You may have read that the Government abolished gift duty from 1 October 2011. This has led to the common perception that an individual may now make a gift exceeding $27,000.00 or a couple may now make a gift in excess of $54,000.00, without any adverse consequences.

This perception is in some circumstances incorrect.

It is true that gifts exceeding $27,000.00 (or $54,000.00 for a couple) will not incur gift duty if the gift was made after 1 October 2011.

However, there will be adverse consequences if the donor (or where a couple makes gifts, one of the donors) seeks a long term residential care subsidy. The Social Security (Long Term Residential Care) Regulations 2005 have a significant impact on such gifts.

Regulation 9 defines “allowable gifts”. These include gifts made by the person being means assessed, or his or her spouse or partner. Gifts made in the five years immediately before applying for a subsidy must not exceed $6,000.00 in each year (this gifting amount has changed over time).

Regulation 9B deals with the deprivation of property and income in the years prior to the above gifting period of five years prior to the date of the means assessment.

During this earlier period, gifts made in any 12 month period are considered a “deprivation” of property to the extent the total value of gifts in each such period exceeds $27,000.00. An example set out in Regulation 9B indicates that the $27,000.00 permitted gifting relates to gifts made by both the person being means assessed and his or her spouse or partner.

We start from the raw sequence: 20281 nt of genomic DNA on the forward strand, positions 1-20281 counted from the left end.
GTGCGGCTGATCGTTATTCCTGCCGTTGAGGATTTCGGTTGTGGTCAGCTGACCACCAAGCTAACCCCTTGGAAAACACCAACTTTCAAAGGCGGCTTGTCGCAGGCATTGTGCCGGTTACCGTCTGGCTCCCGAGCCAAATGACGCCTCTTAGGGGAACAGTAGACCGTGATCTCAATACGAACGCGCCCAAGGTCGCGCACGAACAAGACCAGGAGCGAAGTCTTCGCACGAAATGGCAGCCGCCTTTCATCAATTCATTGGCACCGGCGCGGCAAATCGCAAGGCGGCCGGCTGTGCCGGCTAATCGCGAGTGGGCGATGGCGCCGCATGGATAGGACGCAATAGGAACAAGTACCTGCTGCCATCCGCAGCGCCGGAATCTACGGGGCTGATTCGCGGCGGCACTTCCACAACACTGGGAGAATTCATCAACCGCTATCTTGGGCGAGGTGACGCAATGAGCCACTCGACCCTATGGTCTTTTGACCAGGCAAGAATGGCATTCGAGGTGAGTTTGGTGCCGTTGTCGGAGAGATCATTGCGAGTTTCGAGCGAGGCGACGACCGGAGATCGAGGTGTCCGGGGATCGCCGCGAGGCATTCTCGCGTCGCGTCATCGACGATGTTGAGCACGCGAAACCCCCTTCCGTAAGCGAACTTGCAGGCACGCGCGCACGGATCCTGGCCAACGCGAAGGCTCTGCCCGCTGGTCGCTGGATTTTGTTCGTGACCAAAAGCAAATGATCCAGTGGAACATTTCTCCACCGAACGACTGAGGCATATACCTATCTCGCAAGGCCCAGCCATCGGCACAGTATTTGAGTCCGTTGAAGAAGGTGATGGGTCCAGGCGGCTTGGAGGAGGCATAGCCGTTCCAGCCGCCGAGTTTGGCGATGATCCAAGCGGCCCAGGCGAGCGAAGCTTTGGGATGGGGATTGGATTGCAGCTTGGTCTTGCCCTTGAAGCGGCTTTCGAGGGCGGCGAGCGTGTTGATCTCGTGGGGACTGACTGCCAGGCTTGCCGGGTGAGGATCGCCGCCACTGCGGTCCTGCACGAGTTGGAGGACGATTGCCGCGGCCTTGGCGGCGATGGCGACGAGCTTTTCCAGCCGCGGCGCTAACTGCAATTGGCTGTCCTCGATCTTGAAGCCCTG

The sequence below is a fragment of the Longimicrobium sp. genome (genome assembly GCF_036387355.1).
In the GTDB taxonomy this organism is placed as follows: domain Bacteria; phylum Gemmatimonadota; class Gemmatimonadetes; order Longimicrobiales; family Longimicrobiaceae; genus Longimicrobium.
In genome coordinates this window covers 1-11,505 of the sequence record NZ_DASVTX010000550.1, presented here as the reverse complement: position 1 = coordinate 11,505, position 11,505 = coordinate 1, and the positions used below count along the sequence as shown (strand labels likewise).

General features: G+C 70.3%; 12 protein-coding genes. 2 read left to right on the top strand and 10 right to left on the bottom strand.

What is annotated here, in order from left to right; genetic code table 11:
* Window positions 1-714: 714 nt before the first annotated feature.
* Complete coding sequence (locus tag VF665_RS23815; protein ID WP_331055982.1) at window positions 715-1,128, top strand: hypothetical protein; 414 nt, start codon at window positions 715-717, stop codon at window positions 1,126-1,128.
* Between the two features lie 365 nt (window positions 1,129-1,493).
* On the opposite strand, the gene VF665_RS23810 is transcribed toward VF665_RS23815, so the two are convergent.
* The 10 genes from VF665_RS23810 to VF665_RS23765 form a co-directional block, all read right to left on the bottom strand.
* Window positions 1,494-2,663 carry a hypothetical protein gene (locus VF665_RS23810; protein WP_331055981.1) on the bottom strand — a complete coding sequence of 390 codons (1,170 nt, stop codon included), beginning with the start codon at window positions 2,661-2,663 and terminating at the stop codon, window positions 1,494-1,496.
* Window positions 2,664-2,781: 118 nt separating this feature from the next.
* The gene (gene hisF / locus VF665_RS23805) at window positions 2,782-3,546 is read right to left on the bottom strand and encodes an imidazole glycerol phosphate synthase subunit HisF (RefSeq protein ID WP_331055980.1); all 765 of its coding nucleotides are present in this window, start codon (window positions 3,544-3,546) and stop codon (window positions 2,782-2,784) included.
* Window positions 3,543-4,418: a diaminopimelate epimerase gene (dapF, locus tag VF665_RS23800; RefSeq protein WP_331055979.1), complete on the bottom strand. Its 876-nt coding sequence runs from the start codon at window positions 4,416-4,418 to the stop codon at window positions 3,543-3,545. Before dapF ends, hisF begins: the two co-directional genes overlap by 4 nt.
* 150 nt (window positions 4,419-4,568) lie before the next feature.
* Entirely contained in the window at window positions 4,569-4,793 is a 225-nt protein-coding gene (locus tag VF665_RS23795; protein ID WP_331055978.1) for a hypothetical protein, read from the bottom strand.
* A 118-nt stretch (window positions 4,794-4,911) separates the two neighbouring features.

In November 2011 a Social Security Appeal Authority considered gifts made by a married couple together totalling $54,000.00 per annum. While such gifts did not attract gift duty, the Authority found that any gifting exceeding $27,000.00 made by a couple will be considered “a deprivation of property” and will be “clawed back” into the means assessment. In this case, 17 years of excess gifting was “clawed back”.

We recommend those gifting programmes should be re-evaluated, now that the interpretation of “excess gifting” has been decided by the Social Security Appeal Authority.

We suggest you contact us to consider the impact the Regulations and the Appeal Authority’s interpretation has on your gifting programme.

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